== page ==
This segment of strength analysis in airlines forms the basis of analysis in the comparing competitive advantage of aero-engines manufacture and global grocery. While civil aero-engine manufacturers enjoy high levels of competitive advantage in Yip’s model, demographic factors and political/legal restrictions motivated by government and market forces yield minimal advantage for traders in international grocery retailing. Since such enterprises are subject to many social and economic restrictions in international markets, the competitive advantage of global grocers remains in the realm of market drivers and cost-effective means and competitive strategies characterized by financial strengths and technological aspects of the drivers to internationalization.

This latter view yield to the notion that aero-engine manufacturers have a more competitive advantage given the developments in automated devices mounted on aerospace engines to help in monitoring faults that may occur in its usage. Similarly, the four approach model proposed by Yip (1992, p 5) indicates a strong effect on the factors motivating internationalization drivers in civil aero-space than global retail grocers. In sum, the government, market, and cost drivers tend to create a retrogressive effect in the retail groceries potential for internationalization. In the government sustained drivers to strengths of competitive advantage of aero-engines and international retail groceries, the massive investments by governments in airline industries by making huge financial outlay in nationalized companies involved in the manufacture of aerospace engines, results in its weak relative potent compared to the global groceries in international production and trade.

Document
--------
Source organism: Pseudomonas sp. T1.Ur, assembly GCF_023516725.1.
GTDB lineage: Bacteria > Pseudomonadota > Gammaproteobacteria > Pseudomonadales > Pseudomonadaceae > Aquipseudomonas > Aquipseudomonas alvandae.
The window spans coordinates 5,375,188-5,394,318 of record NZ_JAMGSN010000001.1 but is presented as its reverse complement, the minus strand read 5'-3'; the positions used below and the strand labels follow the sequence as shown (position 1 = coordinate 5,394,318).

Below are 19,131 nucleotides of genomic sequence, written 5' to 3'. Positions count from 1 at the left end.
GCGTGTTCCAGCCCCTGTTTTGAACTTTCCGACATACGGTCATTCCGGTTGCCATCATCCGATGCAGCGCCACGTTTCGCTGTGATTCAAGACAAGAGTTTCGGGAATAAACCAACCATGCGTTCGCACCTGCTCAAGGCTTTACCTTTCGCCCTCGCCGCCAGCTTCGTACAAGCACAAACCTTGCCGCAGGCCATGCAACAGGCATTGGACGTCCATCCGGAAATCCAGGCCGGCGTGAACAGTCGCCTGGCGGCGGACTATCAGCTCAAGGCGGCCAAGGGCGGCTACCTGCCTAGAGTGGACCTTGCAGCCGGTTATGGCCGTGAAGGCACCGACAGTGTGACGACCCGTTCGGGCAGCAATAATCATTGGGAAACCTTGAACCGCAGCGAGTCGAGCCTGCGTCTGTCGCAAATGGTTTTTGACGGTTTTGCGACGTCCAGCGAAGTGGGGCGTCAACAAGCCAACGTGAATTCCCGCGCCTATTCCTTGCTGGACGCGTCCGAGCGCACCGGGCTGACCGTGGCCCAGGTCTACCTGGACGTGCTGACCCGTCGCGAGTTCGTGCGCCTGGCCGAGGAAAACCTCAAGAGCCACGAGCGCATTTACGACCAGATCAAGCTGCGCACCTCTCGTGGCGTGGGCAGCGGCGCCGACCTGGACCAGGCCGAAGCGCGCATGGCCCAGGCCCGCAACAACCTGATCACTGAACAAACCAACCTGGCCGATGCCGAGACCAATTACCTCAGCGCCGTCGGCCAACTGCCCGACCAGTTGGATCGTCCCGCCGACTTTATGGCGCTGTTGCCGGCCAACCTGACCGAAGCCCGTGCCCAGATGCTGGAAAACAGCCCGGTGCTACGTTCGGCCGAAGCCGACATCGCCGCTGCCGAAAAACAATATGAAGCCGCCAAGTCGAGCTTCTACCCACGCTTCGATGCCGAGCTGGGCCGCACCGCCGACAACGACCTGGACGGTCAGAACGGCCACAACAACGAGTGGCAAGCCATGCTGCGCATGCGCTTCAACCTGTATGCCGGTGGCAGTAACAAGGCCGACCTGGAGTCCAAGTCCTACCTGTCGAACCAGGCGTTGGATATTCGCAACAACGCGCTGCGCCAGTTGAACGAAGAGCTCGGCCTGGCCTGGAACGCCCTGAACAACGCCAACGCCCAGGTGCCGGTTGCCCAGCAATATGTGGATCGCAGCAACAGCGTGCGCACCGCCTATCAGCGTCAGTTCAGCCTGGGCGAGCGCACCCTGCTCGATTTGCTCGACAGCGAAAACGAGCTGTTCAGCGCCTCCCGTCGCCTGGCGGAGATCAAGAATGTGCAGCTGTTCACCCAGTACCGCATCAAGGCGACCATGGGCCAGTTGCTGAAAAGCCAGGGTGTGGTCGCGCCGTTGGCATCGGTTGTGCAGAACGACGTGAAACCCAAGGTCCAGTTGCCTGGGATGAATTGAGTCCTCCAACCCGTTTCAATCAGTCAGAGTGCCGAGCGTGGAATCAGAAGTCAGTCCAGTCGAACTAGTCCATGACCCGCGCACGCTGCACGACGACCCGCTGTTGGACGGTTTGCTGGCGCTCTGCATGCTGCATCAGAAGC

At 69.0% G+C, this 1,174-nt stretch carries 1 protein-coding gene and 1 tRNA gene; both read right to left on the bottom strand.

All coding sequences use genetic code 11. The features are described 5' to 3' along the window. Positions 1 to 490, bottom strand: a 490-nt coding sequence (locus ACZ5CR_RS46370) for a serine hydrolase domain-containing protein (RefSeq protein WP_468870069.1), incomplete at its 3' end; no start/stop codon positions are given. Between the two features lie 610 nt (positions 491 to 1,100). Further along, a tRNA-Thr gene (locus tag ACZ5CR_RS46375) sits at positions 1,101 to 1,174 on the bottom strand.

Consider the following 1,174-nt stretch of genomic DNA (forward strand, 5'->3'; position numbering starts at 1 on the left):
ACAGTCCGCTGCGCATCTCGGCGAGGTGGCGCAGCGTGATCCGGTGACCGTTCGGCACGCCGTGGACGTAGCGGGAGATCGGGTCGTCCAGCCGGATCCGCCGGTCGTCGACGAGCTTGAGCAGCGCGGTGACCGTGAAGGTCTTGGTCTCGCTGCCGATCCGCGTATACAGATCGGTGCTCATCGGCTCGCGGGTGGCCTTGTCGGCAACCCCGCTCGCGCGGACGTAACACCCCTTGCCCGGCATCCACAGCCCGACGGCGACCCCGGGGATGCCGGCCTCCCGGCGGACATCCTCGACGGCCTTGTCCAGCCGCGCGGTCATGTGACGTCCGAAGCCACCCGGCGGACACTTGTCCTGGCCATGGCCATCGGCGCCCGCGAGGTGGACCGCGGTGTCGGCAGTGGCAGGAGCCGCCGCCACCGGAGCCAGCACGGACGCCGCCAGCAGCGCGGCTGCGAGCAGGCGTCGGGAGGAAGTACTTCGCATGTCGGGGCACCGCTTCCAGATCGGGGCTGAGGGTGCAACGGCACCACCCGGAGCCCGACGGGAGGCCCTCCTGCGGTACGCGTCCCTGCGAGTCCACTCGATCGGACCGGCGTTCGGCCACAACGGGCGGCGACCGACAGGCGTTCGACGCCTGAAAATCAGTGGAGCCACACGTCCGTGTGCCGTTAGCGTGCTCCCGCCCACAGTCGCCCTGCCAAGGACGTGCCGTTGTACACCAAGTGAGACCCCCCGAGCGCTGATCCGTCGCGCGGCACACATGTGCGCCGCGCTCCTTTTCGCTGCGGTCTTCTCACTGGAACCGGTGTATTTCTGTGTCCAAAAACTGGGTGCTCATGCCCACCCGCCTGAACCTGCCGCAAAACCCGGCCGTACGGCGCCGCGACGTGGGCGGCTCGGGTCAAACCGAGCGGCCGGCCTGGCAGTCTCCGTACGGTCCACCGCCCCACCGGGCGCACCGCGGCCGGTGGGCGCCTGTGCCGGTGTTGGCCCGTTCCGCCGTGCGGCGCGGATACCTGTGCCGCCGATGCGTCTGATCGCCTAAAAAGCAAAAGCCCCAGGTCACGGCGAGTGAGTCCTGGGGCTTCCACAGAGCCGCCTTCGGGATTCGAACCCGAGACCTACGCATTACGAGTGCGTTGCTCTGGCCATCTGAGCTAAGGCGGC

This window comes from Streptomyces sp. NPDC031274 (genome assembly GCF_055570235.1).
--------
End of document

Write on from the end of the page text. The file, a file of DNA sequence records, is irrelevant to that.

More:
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Portfolio 2

The competitive advantage of the Aero-engine market

Of all sealing environments, the aircraft engines stand out to be the most demanding. This is occasioned by the safety requirements that need to be met by those involved in the oil engine business. The designers of these engines must be very careful not to risk component failure. The aero-engine industry has seen huge progress in the last few years which has mainly come about as a result of improvements in technology. Fuel crisis being experienced in the world today has given room for the development of new aircraft that are more fuel-efficient (Nordenstreng, Vincent & Trabert, 1999, p. 81). This has also come as a benefit as this would work very well in dealing with future expansion in the airlines business. The industry has seen continuous development of new technologies, airframe seals that provide greater fuel efficiency, reliability, and safety from fire hazards. For example, Trelleborg Sealing Solutions, a company in the aero-engine industry has developed solutions that go along well in matching the specifications by customers in terms of performance and safety standards (TSS, n.d, para 15). Most of the airspace manufacturing takes place in the US, UK, France, Denmark and Sweden. These innovative sealing options have given the industry and the market a competitive advantage through the improved engine efficiency and the low costs of operating (Sexana, 2005, p. 4).